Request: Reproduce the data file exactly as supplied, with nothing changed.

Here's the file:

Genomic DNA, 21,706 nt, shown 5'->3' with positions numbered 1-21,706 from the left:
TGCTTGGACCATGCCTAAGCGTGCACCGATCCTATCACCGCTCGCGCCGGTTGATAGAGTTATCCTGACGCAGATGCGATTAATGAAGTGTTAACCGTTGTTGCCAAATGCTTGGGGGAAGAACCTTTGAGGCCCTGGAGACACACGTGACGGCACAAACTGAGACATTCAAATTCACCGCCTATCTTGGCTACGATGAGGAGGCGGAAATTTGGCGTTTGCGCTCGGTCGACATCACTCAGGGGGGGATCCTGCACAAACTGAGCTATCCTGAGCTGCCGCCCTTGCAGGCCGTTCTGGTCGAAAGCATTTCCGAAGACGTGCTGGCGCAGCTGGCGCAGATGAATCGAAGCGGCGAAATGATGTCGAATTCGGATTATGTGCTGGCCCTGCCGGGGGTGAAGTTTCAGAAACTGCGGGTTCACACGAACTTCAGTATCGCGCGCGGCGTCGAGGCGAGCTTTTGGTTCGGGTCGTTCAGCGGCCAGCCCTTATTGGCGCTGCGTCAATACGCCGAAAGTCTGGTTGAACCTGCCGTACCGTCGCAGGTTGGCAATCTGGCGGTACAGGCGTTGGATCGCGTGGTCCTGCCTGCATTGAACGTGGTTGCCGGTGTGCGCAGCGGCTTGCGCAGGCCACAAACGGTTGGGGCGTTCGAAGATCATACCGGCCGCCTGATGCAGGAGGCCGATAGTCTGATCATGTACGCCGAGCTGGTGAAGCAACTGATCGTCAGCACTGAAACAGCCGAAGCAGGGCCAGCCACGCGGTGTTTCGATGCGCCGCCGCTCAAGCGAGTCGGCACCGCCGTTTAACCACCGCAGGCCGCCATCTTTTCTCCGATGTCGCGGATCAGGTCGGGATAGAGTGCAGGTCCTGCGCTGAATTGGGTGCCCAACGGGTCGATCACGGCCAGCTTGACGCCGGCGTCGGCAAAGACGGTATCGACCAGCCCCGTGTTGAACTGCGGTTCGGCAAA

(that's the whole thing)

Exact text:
Genomic DNA, 21,706 nt, shown 5'->3' with positions numbered 1-21,706 from the left:
TGCTTGGACCATGCCTAAGCGTGCACCGATCCTATCACCGCTCGCGCCGGTTGATAGAGTTATCCTGACGCAGATGCGATTAATGAAGTGTTAACCGTTGTTGCCAAATGCTTGGGGGAAGAACCTTTGAGGCCCTGGAGACACACGTGACGGCACAAACTGAGACATTCAAATTCACCGCCTATCTTGGCTACGATGAGGAGGCGGAAATTTGGCGTTTGCGCTCGGTCGACATCACTCAGGGGGGGATCCTGCACAAACTGAGCTATCCTGAGCTGCCGCCCTTGCAGGCCGTTCTGGTCGAAAGCATTTCCGAAGACGTGCTGGCGCAGCTGGCGCAGATGAATCGAAGCGGCGAAATGATGTCGAATTCGGATTATGTGCTGGCCCTGCCGGGGGTGAAGTTTCAGAAACTGCGGGTTCACACGAACTTCAGTATCGCGCGCGGCGTCGAGGCGAGCTTTTGGTTCGGGTCGTTCAGCGGCCAGCCCTTATTGGCGCTGCGTCAATACGCCGAAAGTCTGGTTGAACCTGCCGTACCGTCGCAGGTTGGCAATCTGGCGGTACAGGCGTTGGATCGCGTGGTCCTGCCTGCATTGAACGTGGTTGCCGGTGTGCGCAGCGGCTTGCGCAGGCCACAAACGGTTGGGGCGTTCGAAGATCATACCGGCCGCCTGATGCAGGAGGCCGATAGTCTGATCATGTACGCCGAGCTGGTGAAGCAACTGATCGTCAGCACTGAAACAGCCGAAGCAGGGCCAGCCACGCGGTGTTTCGATGCGCCGCCGCTCAAGCGAGTCGGCACCGCCGTTTAACCACCGCAGGCCGCCATCTTTTCTCCGATGTCGCGGATCAGGTCGGGATAGAGTGCAGGTCCTGCGCTGAATTGGGTGCCCAACGGGTCGATCACGGCCAGCTTGACGCCGGCGTCGGCAAAGACGGTATCGACCAGCCCCGTGTTGAACTGCGGTTCGGCAAA